I recently received an email from a gentleman who has both COPD and lung cancer. He was concerned about his family not really understanding the disease and how airway irritants may affect his condition. Take a look at what he had to say:
I have COPD and also lung cancer (5 yr with no recurrence.) My friends and family do not understand my need for air conditioning, the effects of perfume, men's toiletries, smoking around me and fumes from cleaning products. Please print some guidelines in STRONG LANGUAGE. Maybe they and others will be more considerate. Hope you can help.
COPD is a lung disease that is caused primarily by airway irritants. The main culprit behind the disease is smoking, but, other airway irritants such as long-term exposure to air pollution, secondhand smoke, and occupational exposure to harsh chemicals, dust or fumes, can also lead to a COPD diagnosis.
Once a person has the disease, the lungs are already damaged. Further exposure to airway irritants only damages them more, and, depending upon the degree and length of time of the exposure, could possibly lead to a further decline in lung function.
If you have a family member who has COPD, here are some guidelines to follow:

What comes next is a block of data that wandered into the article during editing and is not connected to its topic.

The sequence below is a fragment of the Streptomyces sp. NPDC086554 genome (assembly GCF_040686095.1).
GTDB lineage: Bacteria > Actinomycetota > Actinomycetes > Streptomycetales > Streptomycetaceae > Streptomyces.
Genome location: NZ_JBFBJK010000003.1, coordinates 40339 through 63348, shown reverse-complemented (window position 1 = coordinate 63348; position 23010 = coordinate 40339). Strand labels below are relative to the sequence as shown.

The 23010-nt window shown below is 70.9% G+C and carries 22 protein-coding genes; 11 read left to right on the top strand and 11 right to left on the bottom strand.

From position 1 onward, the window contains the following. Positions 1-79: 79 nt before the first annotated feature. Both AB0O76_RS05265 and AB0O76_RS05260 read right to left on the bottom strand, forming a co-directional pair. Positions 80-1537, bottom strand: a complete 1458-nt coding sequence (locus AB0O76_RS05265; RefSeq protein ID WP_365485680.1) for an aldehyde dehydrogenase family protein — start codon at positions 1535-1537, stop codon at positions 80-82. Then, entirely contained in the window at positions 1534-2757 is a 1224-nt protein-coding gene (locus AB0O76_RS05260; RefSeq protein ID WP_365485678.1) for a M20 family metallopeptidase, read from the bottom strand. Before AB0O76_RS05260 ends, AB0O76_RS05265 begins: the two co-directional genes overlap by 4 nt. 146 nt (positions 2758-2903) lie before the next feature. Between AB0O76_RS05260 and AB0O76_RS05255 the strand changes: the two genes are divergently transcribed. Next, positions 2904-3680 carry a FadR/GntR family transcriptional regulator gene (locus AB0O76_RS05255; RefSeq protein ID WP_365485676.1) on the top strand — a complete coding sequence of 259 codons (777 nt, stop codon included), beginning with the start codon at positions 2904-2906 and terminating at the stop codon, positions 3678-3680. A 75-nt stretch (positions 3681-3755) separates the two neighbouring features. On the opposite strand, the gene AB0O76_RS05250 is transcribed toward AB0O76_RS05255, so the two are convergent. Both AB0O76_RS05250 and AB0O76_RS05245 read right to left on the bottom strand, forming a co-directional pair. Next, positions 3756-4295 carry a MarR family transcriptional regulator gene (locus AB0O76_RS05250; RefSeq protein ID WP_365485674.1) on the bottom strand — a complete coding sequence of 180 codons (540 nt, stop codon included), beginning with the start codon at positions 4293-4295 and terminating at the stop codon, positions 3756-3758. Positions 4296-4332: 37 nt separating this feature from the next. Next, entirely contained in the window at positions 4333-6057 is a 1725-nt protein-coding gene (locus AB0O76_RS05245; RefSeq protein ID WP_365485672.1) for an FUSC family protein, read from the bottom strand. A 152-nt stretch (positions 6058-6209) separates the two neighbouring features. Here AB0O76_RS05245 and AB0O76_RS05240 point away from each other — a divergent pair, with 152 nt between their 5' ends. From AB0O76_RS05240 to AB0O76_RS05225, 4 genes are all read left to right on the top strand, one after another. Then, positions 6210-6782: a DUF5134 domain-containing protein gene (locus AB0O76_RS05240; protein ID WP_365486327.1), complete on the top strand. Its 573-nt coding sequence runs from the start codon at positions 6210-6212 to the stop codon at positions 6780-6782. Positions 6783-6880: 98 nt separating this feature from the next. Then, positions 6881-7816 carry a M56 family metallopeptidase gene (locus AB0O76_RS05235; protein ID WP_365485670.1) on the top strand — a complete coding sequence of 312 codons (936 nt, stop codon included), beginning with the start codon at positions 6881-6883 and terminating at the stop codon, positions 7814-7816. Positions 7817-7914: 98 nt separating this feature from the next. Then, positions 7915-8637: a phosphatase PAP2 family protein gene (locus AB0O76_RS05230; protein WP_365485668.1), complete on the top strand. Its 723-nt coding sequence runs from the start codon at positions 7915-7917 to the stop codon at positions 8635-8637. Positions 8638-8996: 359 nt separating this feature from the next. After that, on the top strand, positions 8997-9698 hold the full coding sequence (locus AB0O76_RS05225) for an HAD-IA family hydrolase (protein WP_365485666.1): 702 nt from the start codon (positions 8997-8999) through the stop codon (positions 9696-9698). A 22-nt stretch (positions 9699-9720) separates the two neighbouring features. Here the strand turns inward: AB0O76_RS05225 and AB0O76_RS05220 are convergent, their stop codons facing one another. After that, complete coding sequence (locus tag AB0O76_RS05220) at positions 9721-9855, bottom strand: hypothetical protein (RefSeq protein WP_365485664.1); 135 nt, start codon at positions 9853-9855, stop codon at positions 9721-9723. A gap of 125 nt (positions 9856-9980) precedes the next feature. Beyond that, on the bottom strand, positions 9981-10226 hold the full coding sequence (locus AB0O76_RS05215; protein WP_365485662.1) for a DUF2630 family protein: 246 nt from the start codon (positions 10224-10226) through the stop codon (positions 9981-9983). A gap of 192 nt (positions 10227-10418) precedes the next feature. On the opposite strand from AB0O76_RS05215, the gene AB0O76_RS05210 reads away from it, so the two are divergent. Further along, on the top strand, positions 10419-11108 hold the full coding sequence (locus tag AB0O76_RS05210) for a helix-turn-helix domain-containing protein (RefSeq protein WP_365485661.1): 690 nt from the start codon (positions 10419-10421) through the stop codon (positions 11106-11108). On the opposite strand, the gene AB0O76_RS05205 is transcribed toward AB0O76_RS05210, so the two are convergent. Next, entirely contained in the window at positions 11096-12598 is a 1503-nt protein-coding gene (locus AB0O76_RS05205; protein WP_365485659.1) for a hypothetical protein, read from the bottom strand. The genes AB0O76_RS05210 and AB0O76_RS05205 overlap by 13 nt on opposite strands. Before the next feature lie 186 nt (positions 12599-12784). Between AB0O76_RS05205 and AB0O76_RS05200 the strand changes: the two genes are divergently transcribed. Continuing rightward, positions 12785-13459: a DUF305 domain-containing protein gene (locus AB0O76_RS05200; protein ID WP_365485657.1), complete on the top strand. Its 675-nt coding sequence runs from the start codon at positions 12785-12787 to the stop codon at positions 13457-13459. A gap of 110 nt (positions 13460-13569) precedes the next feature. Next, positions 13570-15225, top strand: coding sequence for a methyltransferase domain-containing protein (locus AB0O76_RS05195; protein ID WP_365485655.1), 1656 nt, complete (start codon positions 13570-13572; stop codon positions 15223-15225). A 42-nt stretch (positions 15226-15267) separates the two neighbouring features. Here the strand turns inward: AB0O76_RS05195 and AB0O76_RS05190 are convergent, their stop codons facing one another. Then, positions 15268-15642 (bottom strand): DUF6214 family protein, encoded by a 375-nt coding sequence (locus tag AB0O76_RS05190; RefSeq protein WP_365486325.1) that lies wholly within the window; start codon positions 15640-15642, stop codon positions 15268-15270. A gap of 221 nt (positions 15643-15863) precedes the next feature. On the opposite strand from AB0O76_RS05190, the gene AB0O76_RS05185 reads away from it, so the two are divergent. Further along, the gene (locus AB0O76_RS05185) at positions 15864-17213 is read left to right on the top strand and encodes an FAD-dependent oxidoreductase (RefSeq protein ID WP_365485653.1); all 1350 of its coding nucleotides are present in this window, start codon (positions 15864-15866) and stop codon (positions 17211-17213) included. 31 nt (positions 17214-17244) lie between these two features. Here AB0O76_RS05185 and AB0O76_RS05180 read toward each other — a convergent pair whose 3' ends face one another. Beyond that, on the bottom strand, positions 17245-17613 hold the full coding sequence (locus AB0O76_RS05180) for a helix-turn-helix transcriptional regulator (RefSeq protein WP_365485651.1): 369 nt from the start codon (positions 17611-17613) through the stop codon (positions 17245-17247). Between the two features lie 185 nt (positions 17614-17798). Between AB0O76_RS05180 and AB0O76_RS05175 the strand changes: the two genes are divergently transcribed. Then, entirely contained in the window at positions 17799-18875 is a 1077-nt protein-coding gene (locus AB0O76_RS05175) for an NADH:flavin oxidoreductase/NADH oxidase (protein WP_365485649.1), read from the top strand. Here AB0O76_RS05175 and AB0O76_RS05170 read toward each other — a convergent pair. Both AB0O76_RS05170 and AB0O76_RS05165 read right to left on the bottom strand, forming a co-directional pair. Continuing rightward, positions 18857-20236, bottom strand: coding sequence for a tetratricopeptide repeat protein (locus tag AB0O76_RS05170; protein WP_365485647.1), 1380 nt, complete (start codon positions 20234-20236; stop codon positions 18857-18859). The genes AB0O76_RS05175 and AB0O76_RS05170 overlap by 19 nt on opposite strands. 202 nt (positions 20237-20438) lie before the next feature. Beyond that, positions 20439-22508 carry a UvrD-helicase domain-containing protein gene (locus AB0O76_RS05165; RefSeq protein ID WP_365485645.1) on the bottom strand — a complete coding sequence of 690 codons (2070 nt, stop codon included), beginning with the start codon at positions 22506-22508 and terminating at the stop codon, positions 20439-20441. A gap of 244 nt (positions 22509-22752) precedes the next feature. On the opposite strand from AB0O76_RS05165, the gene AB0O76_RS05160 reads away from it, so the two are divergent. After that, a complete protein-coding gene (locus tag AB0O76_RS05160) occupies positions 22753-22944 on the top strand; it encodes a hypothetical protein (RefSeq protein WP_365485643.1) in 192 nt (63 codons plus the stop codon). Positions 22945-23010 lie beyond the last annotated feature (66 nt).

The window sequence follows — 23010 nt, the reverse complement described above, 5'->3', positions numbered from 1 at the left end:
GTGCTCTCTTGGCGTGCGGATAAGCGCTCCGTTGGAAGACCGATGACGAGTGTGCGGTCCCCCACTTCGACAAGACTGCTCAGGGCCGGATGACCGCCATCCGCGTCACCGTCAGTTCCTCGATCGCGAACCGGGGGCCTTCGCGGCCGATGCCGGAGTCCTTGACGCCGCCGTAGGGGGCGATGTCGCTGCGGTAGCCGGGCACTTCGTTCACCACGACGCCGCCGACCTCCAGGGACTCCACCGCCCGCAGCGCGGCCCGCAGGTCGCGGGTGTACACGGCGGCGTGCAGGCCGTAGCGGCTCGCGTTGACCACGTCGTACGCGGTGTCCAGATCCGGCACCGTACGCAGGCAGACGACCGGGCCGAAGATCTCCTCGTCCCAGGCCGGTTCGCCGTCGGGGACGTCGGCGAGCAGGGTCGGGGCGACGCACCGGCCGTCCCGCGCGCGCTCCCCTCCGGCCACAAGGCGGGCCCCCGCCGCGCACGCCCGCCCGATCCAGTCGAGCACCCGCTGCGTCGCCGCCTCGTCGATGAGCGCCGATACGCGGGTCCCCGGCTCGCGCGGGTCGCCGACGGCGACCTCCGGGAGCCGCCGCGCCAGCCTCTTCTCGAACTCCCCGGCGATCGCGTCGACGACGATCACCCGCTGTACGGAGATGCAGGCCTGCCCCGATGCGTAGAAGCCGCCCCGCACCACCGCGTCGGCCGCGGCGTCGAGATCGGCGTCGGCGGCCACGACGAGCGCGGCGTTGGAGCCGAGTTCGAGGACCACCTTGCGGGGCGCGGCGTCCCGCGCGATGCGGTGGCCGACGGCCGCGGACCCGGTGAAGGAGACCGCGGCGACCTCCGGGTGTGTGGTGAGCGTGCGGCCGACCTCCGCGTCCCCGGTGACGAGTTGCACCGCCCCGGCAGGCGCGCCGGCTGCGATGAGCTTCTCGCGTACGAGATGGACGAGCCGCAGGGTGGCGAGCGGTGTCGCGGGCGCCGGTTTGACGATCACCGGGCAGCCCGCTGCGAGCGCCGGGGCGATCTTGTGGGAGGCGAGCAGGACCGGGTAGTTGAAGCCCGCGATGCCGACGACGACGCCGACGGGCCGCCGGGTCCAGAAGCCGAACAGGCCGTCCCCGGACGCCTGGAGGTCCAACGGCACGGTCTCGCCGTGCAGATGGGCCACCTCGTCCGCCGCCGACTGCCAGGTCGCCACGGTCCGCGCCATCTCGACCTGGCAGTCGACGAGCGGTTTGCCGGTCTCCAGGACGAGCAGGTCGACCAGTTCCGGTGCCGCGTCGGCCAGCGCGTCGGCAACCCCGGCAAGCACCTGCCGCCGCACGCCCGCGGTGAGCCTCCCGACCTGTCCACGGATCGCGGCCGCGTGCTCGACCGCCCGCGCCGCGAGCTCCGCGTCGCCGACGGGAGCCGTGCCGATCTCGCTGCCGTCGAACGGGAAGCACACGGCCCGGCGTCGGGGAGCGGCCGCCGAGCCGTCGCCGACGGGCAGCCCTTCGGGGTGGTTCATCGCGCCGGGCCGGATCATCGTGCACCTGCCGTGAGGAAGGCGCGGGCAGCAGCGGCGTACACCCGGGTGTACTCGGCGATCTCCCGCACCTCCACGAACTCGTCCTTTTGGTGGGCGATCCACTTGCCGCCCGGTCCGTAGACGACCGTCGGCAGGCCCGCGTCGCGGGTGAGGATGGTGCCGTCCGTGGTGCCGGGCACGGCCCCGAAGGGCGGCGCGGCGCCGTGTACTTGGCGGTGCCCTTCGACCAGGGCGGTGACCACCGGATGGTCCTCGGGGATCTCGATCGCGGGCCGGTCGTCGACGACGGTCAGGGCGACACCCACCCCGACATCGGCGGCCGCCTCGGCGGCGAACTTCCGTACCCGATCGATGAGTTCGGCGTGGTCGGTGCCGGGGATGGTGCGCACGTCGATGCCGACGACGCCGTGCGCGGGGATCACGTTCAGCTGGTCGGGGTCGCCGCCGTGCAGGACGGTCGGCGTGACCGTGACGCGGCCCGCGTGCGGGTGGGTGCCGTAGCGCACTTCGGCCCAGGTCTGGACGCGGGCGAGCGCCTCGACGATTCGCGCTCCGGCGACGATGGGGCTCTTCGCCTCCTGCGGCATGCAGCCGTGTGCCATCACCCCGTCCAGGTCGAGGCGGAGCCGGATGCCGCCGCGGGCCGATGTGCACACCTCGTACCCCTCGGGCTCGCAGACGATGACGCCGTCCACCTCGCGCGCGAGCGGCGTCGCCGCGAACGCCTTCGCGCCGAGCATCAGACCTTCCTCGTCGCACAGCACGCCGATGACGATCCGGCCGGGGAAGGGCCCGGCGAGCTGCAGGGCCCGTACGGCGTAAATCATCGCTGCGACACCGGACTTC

- Avoid smoking inside the home. If you must smoke, do so outside. Secondhand smoke may lead to further damage to the lungs of someone who has COPD and third-hand smoke lingers on furniture, clothing and many other items which is bad for everyone, particularly children.
- Allow for a fan or air conditioner to run, if possible. People with COPD may find that a fan blowing directly on their face, or an air conditioner running continuously, helps them to breathe better. If this is the case, try setting the thermostat at a comfortable temperature for all. If you find you are still uncomfortable with a cooler environment, bundle up while inside with extra blankets or a sweater.
- Do not wear heavy scented perfumes or aftershaves around your loved one. This can irritate the lungs and exacerbate his or her COPD symptoms.
- Use natural cleaning products to clean your home, instead of harsh chemicals. If you must use harsh chemicals to clean, forewarn your loved one and make sure the home is properly ventilated.
- Improve the quality of the air inside your home. Because people with COPD spend a great deal of time indoors, it is important that the air they breathe is clean. Check out these 10 tips to improve your indoor air for some handy suggestions.
I hope this helps our reader and other people who have similar concerns. That said, what do you want friends and family to know about COPD? Share your story.